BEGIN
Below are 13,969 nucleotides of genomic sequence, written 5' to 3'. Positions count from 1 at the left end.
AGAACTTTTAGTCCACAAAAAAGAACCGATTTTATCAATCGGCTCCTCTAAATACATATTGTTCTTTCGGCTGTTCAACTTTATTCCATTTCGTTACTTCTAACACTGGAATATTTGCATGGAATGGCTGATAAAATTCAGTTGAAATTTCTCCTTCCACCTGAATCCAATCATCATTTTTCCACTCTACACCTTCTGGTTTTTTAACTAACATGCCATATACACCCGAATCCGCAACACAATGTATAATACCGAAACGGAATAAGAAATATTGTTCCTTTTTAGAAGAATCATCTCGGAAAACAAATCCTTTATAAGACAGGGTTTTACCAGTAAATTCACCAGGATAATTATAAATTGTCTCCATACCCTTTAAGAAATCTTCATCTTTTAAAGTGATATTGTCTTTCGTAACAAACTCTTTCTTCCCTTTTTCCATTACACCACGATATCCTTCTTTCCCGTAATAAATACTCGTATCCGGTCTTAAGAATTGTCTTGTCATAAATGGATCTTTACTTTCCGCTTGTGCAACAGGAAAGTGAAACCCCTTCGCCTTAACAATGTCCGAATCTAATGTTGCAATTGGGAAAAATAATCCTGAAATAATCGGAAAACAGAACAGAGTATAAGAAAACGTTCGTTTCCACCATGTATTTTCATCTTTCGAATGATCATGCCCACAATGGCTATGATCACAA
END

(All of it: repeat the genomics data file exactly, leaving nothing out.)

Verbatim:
Below are 13,969 nucleotides of genomic sequence, written 5' to 3'. Positions count from 1 at the left end.
AGAACTTTTAGTCCACAAAAAAGAACCGATTTTATCAATCGGCTCCTCTAAATACATATTGTTCTTTCGGCTGTTCAACTTTATTCCATTTCGTTACTTCTAACACTGGAATATTTGCATGGAATGGCTGATAAAATTCAGTTGAAATTTCTCCTTCCACCTGAATCCAATCATCATTTTTCCACTCTACACCTTCTGGTTTTTTAACTAACATGCCATATACACCCGAATCCGCAACACAATGTATAATACCGAAACGGAATAAGAAATATTGTTCCTTTTTAGAAGAATCATCTCGGAAAACAAATCCTTTATAAGACAGGGTTTTACCAGTAAATTCACCAGGATAATTATAAATTGTCTCCATACCCTTTAAGAAATCTTCATCTTTTAAAGTGATATTGTCTTTCGTAACAAACTCTTTCTTCCCTTTTTCCATTACACCACGATATCCTTCTTTCCCGTAATAAATACTCGTATCCGGTCTTAAGAATTGTCTTGTCATAAATGGATCTTTACTTTCCGCTTGTGCAACAGGAAAGTGAAACCCCTTCGCCTTAACAATGTCCGAATCTAATGTTGCAATTGGGAAAAATAATCCTGAAATAATCGGAAAACAGAACAGAGTATAAGAAAACGTTCGTTTCCACCATGTATTTTCATCTTTCGAATGATCATGCCCACAATGGCTATGATCACAA